Many life coaches, counselors, wellness coaches and others had a very difficult time in recent years going through the Great Recession. As people tightened their spending, coaching or consulting was often the first to go. And many coaches, speakers, trainers and others offering so-called “soft skills” services have had no choice but to go out of business.
Conversely, most career coaches came through the economic downturn not only sustaining their client load and income – but often significantly increasing it. Why?
First, career coaching has a defined end result. That is, it specifically helps people find new jobs, more fulfiling jobs, better paying jobs or otherwise work that better meets their needs. And since layoffs inevitably increase during a downturn, more workers are in transition too.
Since adults spend 8 to 10 hours a day (or more!) working, and it is the foundation of their financial supply and livelihood, hiring a career coach only makes sense. The job market gets tougher during a down economy, and that means more people competing for the same jobs. According to international outplacement firm Lee Hecht Harrison, professionals who work with a career coach get a new job 40 percent faster than those that don’t.
Second, career coaches have multiple markets. Any coach can market and sell their services to individual clients – and career coaches do that, especially in flat to growing economics. But only career coaches can also sell to 1) corporate HR departments who are laying people off and want to offer them some transition services, 2) small companies who wouldn’t be able to fund typical outplacement but want to help exiting employees with their search, 3) workforce development centers who serve those with disabilities, professionals in transition, and more, 4) outplacement companies whose work dramatically increases during recession and need additional contracted staff members, and 5) college career centers who hire coaches to assist students and graduates with job search.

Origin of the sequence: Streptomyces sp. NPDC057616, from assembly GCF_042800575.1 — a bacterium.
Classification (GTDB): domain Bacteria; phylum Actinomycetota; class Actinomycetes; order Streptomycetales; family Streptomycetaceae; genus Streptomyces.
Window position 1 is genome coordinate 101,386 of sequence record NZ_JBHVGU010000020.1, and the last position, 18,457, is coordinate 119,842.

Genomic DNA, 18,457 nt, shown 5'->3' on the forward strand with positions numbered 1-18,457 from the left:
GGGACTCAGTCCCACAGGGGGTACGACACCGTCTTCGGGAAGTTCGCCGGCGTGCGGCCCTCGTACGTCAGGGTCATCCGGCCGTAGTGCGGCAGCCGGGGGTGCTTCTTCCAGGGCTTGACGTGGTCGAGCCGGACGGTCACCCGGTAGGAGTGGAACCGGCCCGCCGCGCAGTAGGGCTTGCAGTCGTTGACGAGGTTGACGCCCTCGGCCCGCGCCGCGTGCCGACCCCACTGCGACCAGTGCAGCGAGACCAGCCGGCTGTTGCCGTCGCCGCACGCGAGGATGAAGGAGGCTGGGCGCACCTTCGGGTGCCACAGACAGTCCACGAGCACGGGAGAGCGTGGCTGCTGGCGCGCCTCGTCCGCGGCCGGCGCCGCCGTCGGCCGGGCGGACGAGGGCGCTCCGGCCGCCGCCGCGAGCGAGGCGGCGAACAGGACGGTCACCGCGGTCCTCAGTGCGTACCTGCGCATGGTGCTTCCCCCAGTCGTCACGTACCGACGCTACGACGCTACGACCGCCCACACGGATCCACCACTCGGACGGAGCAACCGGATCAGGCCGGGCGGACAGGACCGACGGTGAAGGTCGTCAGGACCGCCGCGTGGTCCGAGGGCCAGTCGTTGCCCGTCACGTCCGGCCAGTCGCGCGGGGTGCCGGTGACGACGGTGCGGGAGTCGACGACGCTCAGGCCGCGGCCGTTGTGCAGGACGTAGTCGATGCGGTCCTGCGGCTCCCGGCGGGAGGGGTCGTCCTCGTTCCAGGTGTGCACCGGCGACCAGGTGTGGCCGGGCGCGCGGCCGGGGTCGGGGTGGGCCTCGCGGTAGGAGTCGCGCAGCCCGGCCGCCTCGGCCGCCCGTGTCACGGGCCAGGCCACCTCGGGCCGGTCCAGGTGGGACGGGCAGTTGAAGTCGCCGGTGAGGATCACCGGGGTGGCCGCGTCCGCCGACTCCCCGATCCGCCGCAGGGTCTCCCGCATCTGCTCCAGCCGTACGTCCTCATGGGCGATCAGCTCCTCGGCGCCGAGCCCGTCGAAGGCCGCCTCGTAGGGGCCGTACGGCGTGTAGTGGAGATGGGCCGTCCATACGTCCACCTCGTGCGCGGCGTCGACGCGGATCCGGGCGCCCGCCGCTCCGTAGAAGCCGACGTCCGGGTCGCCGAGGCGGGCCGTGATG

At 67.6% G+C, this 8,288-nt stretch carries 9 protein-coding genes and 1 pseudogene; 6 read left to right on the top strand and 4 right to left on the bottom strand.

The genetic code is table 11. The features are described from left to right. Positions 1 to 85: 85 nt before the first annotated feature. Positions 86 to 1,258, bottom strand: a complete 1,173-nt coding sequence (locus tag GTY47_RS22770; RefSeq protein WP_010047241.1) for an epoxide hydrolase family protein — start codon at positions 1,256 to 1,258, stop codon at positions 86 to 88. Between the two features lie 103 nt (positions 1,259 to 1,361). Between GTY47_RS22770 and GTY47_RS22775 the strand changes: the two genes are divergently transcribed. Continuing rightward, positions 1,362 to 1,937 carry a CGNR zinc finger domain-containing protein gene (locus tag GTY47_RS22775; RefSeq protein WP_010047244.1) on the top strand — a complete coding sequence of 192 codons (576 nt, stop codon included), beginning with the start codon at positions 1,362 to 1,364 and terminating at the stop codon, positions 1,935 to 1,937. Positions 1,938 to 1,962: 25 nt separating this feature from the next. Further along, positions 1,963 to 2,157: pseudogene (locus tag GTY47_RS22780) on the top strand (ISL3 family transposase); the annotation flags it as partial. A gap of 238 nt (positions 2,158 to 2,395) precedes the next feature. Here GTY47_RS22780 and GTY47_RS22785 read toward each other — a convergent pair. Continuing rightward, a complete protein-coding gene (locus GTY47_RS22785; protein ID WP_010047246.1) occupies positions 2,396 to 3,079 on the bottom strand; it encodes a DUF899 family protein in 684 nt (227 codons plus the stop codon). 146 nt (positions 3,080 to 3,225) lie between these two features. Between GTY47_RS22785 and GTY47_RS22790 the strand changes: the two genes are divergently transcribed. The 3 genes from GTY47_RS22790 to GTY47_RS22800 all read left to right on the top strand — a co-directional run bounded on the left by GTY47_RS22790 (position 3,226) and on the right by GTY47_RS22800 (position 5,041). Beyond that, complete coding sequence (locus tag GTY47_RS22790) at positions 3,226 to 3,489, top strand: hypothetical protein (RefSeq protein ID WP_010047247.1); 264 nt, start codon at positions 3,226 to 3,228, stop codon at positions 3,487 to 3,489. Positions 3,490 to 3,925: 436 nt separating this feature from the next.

Third, career coaches can change the focus of their marketing depending on the economy. When the economy is on the upswing, companies are growing, and jobs are being added, employees want to negotiate their optimum compensation package, but may be afraid to ask for it. For coaching on negotiation skills and confidence, career coaches can position themselves as the “secret weapon” for the job seeker to optimize his/her compensation including signing bonuses, severance packages and more.
In a declining or flat economy, the person just wants to get a job – any job – to take the pressure off, right? So the coach can position his/her services with the proven facts that working with a coach speeds up the job acquisition process.
If you are already a career coach, congratulations! And if you haven’t yet committed to that path – or would like to explore adding it to your existing services – check out the Resources tab here at www.careercoachinstitute.com and review our free reports and webinar to give you more information. You deserve it!